- Information Ordering - The ability to arrange things or actions in a certain order or pattern according to a specific rule or set of rules (e.g., patterns of numbers, letters, words, pictures, mathematical operations).
- Oral Expression - The ability to communicate information and ideas in speaking so others will understand.
- Mathematical Reasoning - The ability to choose the right mathematical methods or formulas to solve a problem.
- Speech Clarity - The ability to speak clearly so others can understand you.
- Written Expression - The ability to communicate information and ideas in writing so others will understand.
- Near Vision - The ability to see details at close range (within a few feet of the observer).
What Energy Engineers Should Be Interested In
- Investigative - Investigative occupations frequently involve working with ideas, and require an extensive amount of thinking. These occupations can involve searching for facts and figuring out problems mentally.
- Realistic - Realistic occupations frequently involve work activities that include practical, hands-on problems and solutions. They often deal with plants, animals, and real-world materials like wood, tools, and machinery. Many of the occupations require working outside, and do not involve a lot of paperwork or working closely with others.
What Energy Engineers Need to Learn
- Engineering and Technology - Knowledge of the practical application of engineering science and technology. This includes applying principles, techniques, procedures, and equipment to the design and production of various goods and services.
- Mathematics - Knowledge of arithmetic, algebra, geometry, calculus, statistics, and their applications.
- Building and Construction - Knowledge of materials, methods, and the tools involved in the construction or repair of houses, buildings, or other structures such as highways and roads.
- Customer and Personal Service - Knowledge of principles and processes for providing customer and personal services. This includes customer needs assessment, meeting quality standards for services, and evaluation of customer satisfaction.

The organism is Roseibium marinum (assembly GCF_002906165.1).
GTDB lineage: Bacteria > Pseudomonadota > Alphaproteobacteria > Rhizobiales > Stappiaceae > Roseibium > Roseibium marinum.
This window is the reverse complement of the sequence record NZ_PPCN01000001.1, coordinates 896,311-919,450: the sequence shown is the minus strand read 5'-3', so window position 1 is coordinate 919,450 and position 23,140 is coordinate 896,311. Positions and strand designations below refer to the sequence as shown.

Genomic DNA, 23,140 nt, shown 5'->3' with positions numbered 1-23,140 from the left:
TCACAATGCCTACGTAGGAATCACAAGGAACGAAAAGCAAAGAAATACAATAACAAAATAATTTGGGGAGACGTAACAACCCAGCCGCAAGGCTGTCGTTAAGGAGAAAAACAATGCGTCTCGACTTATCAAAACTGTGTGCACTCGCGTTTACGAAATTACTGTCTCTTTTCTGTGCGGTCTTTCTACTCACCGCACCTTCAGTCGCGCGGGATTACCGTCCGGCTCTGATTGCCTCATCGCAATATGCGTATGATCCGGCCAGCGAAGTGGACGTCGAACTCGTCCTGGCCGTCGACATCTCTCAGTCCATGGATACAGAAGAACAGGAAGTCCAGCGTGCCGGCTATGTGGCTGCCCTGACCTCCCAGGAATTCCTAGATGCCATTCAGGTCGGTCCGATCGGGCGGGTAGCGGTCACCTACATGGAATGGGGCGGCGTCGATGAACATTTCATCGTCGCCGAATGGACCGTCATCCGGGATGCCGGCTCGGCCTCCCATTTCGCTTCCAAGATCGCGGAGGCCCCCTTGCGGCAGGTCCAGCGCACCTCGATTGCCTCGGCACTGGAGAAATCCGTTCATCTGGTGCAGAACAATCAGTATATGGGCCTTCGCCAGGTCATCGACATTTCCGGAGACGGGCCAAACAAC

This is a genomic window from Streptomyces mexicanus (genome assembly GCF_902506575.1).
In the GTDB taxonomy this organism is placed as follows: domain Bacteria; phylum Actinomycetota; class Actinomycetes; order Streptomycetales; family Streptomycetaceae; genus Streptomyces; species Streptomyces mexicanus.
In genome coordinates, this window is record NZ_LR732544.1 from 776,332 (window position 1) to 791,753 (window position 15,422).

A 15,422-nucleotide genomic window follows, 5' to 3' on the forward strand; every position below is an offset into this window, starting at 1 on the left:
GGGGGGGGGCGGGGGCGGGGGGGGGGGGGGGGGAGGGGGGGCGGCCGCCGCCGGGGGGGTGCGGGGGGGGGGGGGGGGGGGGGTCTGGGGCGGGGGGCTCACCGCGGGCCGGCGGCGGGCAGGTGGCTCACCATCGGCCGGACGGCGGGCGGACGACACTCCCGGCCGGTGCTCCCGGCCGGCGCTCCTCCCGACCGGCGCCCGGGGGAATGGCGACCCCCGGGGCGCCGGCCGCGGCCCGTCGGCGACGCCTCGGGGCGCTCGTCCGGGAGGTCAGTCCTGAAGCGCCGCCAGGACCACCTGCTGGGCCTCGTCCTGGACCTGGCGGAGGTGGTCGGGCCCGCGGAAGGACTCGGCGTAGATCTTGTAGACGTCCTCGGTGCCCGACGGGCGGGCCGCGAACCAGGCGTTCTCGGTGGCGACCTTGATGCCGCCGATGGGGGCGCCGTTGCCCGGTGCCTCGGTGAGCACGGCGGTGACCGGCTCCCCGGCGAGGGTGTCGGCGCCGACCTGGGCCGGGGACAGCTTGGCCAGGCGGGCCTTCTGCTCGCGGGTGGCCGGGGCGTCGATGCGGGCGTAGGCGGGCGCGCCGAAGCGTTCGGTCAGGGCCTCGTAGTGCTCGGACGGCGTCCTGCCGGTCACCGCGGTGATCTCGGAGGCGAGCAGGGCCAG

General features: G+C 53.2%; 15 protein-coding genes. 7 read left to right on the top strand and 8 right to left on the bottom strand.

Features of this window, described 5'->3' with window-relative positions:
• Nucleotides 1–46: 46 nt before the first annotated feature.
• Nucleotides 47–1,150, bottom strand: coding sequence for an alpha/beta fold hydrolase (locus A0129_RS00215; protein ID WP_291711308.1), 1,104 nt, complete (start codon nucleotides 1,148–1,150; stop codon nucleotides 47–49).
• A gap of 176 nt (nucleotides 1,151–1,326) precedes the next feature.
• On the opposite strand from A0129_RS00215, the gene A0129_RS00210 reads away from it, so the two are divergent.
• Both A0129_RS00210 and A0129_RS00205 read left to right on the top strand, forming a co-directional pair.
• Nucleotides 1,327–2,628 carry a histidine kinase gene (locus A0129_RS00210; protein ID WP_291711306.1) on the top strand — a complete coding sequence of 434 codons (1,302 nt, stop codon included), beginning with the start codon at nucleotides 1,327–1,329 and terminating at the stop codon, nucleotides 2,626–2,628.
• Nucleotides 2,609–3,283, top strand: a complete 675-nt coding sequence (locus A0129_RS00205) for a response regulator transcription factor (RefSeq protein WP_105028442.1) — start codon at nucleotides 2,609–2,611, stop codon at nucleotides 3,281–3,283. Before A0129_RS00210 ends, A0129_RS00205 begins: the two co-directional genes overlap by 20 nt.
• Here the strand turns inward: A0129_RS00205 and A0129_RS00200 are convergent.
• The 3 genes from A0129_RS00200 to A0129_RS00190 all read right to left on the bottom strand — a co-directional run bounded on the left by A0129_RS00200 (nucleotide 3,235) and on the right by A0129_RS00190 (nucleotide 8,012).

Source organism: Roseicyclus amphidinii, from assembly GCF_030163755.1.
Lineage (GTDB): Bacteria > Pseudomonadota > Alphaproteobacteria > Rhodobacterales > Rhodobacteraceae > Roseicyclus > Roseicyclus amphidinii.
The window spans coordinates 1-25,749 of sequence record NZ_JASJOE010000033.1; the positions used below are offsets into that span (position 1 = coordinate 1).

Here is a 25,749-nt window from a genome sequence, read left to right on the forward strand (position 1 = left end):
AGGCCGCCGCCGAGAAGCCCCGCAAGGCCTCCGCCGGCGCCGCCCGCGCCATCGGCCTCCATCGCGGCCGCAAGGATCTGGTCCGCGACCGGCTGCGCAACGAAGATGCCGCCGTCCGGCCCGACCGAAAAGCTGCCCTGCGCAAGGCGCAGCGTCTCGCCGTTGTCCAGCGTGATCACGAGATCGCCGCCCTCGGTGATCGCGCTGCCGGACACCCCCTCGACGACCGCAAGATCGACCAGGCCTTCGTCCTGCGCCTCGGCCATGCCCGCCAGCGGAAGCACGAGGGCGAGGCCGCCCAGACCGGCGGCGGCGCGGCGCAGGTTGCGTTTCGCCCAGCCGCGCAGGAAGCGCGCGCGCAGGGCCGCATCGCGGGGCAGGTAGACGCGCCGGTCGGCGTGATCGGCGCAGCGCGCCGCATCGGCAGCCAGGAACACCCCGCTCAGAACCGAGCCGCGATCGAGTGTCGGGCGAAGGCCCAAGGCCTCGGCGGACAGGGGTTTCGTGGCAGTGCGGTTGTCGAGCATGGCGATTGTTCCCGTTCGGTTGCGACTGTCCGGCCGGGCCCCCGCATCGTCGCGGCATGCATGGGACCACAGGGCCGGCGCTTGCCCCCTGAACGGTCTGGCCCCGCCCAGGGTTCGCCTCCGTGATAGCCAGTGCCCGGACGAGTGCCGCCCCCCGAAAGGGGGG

- Mechanical - Knowledge of machines and tools, including their designs, uses, repair, and maintenance.
- English Language - Knowledge of the structure and content of the English language including the meaning and spelling of words, rules of composition, and grammar.
- Administration and Management - Knowledge of business and management principles involved in strategic planning, resource allocation, human resources modeling, leadership technique, production methods, and coordination of people and resources.
- Design - Knowledge of design techniques, tools, and principles involved in production of precision technical plans, blueprints, drawings, and models.
- Physics - Knowledge and prediction of physical principles, laws, their interrelationships, and applications to understanding fluid, material, and atmospheric dynamics, and mechanical, electrical, atomic and sub- atomic structures and processes.
- Economics and Accounting - Knowledge of economic and accounting principles and practices, the financial markets, banking and the analysis and reporting of financial data.
This page includes information from O*NET OnLine by the U.S. Department of Labor, Employment and Training Administration (USDOL/ETA). Used under the CC BY 4.0 license.